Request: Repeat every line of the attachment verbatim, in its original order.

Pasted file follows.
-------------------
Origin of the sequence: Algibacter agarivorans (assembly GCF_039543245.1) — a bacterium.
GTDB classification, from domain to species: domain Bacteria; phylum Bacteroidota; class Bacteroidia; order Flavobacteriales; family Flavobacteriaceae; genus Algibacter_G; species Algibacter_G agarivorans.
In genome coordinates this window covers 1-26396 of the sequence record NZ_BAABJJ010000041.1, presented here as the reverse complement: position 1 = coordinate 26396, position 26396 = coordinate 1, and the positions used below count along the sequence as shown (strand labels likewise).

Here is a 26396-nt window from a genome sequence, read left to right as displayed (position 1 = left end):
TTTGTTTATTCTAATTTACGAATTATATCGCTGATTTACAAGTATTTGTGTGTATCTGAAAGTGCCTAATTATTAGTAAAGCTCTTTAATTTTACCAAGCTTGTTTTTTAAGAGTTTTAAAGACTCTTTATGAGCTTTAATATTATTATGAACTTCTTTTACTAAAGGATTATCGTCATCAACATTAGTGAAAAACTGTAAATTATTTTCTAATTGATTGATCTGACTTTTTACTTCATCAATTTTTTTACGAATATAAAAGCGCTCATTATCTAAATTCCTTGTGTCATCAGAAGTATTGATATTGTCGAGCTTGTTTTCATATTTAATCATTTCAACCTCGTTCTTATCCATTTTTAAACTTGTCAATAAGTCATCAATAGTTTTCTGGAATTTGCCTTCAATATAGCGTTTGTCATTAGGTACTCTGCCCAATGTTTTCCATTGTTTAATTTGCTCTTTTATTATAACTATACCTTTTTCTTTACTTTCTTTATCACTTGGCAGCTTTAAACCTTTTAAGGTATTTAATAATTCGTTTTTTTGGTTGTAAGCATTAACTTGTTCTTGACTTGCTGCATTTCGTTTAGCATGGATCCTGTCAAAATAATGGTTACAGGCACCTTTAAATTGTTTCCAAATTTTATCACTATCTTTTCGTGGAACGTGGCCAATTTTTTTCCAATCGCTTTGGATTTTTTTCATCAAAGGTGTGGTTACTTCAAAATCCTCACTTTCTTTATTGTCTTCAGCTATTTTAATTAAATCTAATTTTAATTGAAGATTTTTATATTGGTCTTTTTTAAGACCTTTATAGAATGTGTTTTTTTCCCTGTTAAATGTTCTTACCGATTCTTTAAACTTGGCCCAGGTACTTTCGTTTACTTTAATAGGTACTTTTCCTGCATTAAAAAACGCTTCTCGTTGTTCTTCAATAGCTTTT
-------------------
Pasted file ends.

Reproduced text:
Origin of the sequence: Algibacter agarivorans (assembly GCF_039543245.1) — a bacterium.
GTDB classification, from domain to species: domain Bacteria; phylum Bacteroidota; class Bacteroidia; order Flavobacteriales; family Flavobacteriaceae; genus Algibacter_G; species Algibacter_G agarivorans.
In genome coordinates this window covers 1-26396 of the sequence record NZ_BAABJJ010000041.1, presented here as the reverse complement: position 1 = coordinate 26396, position 26396 = coordinate 1, and the positions used below count along the sequence as shown (strand labels likewise).

Here is a 26396-nt window from a genome sequence, read left to right as displayed (position 1 = left end):
TTTGTTTATTCTAATTTACGAATTATATCGCTGATTTACAAGTATTTGTGTGTATCTGAAAGTGCCTAATTATTAGTAAAGCTCTTTAATTTTACCAAGCTTGTTTTTTAAGAGTTTTAAAGACTCTTTATGAGCTTTAATATTATTATGAACTTCTTTTACTAAAGGATTATCGTCATCAACATTAGTGAAAAACTGTAAATTATTTTCTAATTGATTGATCTGACTTTTTACTTCATCAATTTTTTTACGAATATAAAAGCGCTCATTATCTAAATTCCTTGTGTCATCAGAAGTATTGATATTGTCGAGCTTGTTTTCATATTTAATCATTTCAACCTCGTTCTTATCCATTTTTAAACTTGTCAATAAGTCATCAATAGTTTTCTGGAATTTGCCTTCAATATAGCGTTTGTCATTAGGTACTCTGCCCAATGTTTTCCATTGTTTAATTTGCTCTTTTATTATAACTATACCTTTTTCTTTACTTTCTTTATCACTTGGCAGCTTTAAACCTTTTAAGGTATTTAATAATTCGTTTTTTTGGTTGTAAGCATTAACTTGTTCTTGACTTGCTGCATTTCGTTTAGCATGGATCCTGTCAAAATAATGGTTACAGGCACCTTTAAATTGTTTCCAAATTTTATCACTATCTTTTCGTGGAACGTGGCCAATTTTTTTCCAATCGCTTTGGATTTTTTTCATCAAAGGTGTGGTTACTTCAAAATCCTCACTTTCTTTATTGTCTTCAGCTATTTTAATTAAATCTAATTTTAATTGAAGATTTTTATATTGGTCTTTTTTAAGACCTTTATAGAATGTGTTTTTTTCCCTGTTAAATGTTCTTACCGATTCTTTAAACTTGGCCCAGGTACTTTCGTTTACTTTAATAGGTACTTTTCCTGCATTAAAAAACGCTTCTCGTTGTTCTTCAATAGCTTTT